By: Kevonne Bennett
In Early June, Southeastern Pennsylvania Region’s very own Larry Daly was one of the few Red Cross volunteers deployed as part of a special team, positioned to assist states on the ground ahead of Tropical Storm Cristobal. Because of COVID-19, where possible, disaster workers are being deployed virtually to provide support, but in certain cases, disasters are still being sent in person while following enhanced safety protocol.
Daly deployed to Baton Rouge, Louisiana as part of a jump team tasked with preparing shelter kits ahead of the storm’s landfall in the state. His day-to-day activities included working in a warehouse, supplying protective equipment such as masks and gloves. The team held meetings in the following days. Thankfully, TS Cristobal did not impact the area as heavily as predicted.
While there, the team saw minor damage in the area. Daly described the damage as mostly flooding in the bayou and countryside. “We only got some rain and wind in the area I was at in Baton Rouge,” said Daly.
Daly is a veteran Red Crosser, having deployed more than four times before TS Cristobal. His first deployment was during the Great Flood of 1993. Daly had been asked to assist with the damage assessment of St. Joseph, Missouri. The situation had been a bit unnerving as Daly recalled how the area flooded twice, requiring a second assessment. But he remained focused on “being there to help the clients.”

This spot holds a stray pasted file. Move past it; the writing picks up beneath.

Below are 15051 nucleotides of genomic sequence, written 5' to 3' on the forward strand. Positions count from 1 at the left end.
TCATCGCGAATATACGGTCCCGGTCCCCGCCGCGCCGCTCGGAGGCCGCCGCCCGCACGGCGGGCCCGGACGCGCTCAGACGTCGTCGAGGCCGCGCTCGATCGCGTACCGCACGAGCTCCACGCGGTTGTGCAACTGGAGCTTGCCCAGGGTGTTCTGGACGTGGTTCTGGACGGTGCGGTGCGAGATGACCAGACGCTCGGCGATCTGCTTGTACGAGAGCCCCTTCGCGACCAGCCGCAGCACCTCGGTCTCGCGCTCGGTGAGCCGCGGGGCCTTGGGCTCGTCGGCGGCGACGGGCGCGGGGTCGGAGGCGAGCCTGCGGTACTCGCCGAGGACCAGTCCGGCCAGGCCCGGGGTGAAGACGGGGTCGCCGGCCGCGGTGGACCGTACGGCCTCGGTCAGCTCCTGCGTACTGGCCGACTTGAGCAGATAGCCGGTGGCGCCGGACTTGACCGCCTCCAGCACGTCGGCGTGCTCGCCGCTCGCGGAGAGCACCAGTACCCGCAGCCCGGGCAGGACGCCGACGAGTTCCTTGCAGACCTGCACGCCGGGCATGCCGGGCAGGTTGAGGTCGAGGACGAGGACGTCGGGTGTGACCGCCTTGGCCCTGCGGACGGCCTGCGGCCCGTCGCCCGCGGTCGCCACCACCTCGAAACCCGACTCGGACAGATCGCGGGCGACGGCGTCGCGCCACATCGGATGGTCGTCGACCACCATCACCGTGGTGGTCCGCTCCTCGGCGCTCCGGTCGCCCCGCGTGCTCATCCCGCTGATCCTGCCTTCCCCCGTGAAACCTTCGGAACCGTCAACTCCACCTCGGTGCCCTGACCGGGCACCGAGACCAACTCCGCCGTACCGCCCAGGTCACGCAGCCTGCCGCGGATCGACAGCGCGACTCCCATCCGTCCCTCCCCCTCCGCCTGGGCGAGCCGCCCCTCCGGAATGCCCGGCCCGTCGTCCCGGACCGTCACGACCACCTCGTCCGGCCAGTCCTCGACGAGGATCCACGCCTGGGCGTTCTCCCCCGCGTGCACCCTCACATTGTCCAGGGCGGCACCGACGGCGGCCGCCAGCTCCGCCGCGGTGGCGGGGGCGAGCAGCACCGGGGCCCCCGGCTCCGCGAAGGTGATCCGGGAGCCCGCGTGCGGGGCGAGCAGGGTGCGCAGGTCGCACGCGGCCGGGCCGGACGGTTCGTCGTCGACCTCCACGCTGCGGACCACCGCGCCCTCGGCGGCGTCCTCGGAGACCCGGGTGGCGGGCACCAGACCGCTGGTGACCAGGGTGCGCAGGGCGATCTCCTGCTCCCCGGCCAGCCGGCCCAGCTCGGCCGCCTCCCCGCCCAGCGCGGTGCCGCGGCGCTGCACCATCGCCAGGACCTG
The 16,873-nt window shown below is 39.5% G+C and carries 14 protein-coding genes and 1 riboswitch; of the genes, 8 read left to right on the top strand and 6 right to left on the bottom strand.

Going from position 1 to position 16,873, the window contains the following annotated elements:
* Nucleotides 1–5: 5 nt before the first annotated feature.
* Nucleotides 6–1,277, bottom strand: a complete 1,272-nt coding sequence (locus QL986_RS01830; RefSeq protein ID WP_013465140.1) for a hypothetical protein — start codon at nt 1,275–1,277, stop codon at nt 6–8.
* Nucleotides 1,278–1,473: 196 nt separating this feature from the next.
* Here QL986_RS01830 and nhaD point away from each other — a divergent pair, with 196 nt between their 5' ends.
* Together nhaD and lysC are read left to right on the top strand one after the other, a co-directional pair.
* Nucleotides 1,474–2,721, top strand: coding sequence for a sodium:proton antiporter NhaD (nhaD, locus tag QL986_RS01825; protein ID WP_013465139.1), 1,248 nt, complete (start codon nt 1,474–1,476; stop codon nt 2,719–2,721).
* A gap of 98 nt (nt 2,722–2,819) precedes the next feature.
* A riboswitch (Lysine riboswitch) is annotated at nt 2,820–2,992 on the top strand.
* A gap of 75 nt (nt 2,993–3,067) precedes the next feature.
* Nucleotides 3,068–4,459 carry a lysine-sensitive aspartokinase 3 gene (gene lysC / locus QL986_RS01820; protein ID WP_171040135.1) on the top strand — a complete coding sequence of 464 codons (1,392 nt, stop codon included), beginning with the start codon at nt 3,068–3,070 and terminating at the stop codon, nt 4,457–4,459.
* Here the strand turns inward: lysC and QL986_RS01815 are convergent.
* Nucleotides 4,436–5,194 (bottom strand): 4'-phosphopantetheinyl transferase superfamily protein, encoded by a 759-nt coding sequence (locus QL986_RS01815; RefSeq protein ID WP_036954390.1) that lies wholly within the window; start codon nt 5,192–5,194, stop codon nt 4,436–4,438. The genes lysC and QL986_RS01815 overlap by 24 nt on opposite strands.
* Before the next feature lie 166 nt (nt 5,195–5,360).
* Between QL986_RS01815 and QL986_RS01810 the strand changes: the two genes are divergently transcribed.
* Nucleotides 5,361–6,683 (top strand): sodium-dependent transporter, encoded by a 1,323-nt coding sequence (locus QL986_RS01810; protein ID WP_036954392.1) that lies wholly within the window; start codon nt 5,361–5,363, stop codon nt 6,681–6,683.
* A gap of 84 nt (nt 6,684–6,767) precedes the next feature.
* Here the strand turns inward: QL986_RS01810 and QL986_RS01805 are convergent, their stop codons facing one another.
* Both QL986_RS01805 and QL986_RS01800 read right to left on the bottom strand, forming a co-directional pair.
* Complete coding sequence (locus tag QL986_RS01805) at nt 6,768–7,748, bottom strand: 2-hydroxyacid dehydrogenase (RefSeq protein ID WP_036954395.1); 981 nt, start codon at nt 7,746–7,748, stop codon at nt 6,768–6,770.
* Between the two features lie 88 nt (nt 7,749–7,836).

Even at the time of his first deployment, he had been no stranger to heroic service. Daly had been a volunteer Fireman in Abington, PA where he met a nurse volunteering with the Red Cross. She encouraged Daly to consider joining the organization as a volunteer. Daly would go on to join the Red Cross, where he has been volunteering for several years.
Although the coronavirus continues to be a risk, Daly did not hesitate to help those in need. He explained his decision to deploy in person, stating that somebody has got to do it. Daly personifies the mission of the American Red Cross to prevent and alleviate human suffering in the face of emergencies.
The Red Cross continues to take extra measures to keep both clients and its volunteers safe. Before the Coronavirus, shelters would often have a staff of twenty people. Now due to the pandemic, Mr. Daly says that shelter staff are limited to roughly 4-6 people. Direct contact with those displaced is limited unless truly necessary.
Daly has been home for a few weeks now, and says he remains ready to help the Red Cross at a moment’s notice.